“So when he jumped out and started shooting at me, I had no idea what was going on at that point. When he started popping off rounds and I got hit in the neck and I knew I was hit in the neck, it stunned me.” Winheim tried to lie down over the seat, but his truck has a large center console and he could not get low enough, “So I caught the round in the neck.”

When asked what was going through his head once he realized he was being shot at, Winheim said he thought to himself, “I’m in a really bad spot.”

“We can train for a whole bunch of tactical scenarios. You cannot train for an ambush. An ambush is an ambush. The only thing about an ambush is you can train to fight through an ambush.”

Colvin fled and Winheim bailed out, ran to the back of his truck and thought to himself, “This is not where I end.” At that point, his main concern was blood loss. A vehicle pulled in behind Winheim during the shooting and Winheim ran to it. The driver rolled down the window and said, “I’m on the phone with 9-1-1.” Winheim responded, “Ma’am, I am 9-1-1. I’ve already called them.” He asked her how bad he was bleeding and she gave him her jacket and put it against his neck and held pressure to his wound. 

EPD Senior Officer Wayne Perry Sr. was the first to arrive and was getting his med kit as EPD Sergeant Dan Post arrived and Winheim said “Dan, give me your med kit,” and  Post replied, “I brought a fire truck.” “Love me some Dan Post,” Winheim says. “He’s awesome.”

Winheim likes to give the fire department a hard time. “I mess with firefighters horribly,” he adds with a grin. “The old police-fire thing. I am ruthless with the fire department.” But Winheim teases them affectionately, “I truly do love those guys and appreciate the job they do.”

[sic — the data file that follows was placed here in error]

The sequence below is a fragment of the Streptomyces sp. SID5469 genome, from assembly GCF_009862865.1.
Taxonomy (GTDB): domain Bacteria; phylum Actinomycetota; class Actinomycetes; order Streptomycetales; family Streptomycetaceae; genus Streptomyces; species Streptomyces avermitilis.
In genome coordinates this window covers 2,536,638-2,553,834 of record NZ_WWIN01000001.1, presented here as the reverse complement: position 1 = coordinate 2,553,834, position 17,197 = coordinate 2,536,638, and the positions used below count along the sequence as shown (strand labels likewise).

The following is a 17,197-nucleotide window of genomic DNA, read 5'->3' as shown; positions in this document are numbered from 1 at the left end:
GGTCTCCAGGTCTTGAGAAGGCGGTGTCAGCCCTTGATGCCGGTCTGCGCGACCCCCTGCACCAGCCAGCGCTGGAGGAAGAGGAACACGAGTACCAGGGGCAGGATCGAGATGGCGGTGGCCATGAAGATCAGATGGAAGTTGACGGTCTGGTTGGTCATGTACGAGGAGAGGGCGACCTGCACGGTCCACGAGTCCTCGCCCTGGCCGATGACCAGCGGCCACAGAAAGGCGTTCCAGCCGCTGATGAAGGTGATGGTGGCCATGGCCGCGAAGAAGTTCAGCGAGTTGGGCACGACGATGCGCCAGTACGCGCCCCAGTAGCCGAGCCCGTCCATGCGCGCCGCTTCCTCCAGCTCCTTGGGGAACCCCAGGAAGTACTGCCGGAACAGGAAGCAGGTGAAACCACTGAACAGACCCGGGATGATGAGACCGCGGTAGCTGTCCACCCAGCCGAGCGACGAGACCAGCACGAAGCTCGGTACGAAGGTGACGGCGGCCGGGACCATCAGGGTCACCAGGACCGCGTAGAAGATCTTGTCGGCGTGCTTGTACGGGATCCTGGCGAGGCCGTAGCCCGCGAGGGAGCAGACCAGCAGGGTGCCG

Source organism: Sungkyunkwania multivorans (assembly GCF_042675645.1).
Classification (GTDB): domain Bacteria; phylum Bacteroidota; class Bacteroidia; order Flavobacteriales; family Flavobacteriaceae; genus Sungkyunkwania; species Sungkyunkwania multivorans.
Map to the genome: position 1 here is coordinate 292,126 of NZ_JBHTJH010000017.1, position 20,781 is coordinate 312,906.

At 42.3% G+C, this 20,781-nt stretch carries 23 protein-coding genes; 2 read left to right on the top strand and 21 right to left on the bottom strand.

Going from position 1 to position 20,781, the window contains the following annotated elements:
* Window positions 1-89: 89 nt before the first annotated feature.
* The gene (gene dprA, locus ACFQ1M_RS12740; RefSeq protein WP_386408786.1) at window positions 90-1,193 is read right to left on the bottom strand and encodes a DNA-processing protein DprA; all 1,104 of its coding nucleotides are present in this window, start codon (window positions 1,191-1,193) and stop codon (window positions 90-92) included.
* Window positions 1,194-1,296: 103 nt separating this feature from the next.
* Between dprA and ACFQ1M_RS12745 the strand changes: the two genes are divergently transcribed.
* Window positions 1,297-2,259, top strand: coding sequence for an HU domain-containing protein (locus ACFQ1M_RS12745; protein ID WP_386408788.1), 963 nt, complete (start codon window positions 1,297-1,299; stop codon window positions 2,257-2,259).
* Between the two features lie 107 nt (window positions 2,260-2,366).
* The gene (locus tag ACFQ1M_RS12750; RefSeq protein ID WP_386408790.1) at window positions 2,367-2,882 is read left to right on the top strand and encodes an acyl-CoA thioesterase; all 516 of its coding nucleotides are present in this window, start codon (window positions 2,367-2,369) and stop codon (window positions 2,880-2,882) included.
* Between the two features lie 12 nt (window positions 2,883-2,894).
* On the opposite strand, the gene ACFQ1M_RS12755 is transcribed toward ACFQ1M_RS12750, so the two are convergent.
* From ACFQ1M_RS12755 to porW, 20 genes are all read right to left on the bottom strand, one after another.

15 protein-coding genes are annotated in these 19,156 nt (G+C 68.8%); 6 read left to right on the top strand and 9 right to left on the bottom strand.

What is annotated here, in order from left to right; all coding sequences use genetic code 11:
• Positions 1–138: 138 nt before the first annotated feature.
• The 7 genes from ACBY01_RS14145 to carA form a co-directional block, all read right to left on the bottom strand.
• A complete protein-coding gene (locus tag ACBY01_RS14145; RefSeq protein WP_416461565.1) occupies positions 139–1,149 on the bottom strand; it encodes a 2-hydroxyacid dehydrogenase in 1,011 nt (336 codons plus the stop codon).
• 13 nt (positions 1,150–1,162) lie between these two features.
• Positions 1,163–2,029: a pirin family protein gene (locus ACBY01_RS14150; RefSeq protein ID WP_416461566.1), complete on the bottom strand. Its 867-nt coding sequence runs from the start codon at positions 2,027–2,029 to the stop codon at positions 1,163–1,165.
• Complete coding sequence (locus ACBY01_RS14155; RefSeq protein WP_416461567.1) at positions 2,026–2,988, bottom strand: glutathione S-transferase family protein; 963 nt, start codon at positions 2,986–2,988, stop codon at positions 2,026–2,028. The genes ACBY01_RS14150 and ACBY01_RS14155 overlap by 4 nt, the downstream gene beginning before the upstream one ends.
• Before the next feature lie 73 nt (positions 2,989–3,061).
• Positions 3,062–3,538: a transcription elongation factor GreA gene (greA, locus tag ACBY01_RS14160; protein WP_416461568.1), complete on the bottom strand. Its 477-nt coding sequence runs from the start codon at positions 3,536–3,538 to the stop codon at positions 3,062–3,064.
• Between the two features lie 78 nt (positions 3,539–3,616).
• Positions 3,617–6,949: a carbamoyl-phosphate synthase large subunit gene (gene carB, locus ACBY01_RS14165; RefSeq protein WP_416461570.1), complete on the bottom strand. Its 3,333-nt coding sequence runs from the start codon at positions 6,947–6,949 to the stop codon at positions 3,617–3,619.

A firefighter Winheim has known for many years treated him, and Winheim looked at him and said, “Do not let me die.” And he said, “Oh, I’m not letting you die; you’re not going anywhere.” Winheim responded, “Great! Take care of me. I’m getting through this. I’m not done yet.” The firefighter said, “No, you’re not done yet. You’re getting through this.”

Always the jokester, even in a crisis, Winheim said, “And I want everybody here to know, all those jokes I made, I was just kidding.”

Colvin fled to Umatilla and crashed near Cookie’s Junkyard & Towing, 19813 County Road 450, bailed and ran into a wooded area. More than 500 law enforcement officers responded to the search scene from local, state, and federal agencies, Lake County Sheriff Peyton Grinnell said in a press conference Thursday.

After nearly seven hours of searching, a helicopter pilot from the Marion County Sheriff’s Office (MCSO) Aviation Unit spotted Colvin hiding under a canoe, along the shoreline of a small lake. The pilot saw him take position in an aggressive manner. Colvin refused to comply with deputies’ orders and was shot and killed.

EPD Capt. Gary Winheim is pictured with his wife, Stephenie and their dog, Laike Dec. 21, 2019. PHOTO: Bonnie Whicher

Stephenie Winheim, now a Realtor, was home when she found out her husband was shot and Winheim called her himself. “Damn right, I did, That’s my wife.” He said, “Baby, I want you to know I’m OK. I’ve been shot. And I love you.” Choking back tears, he recalled, “I told her I was not gonna die and I was not leaving her.”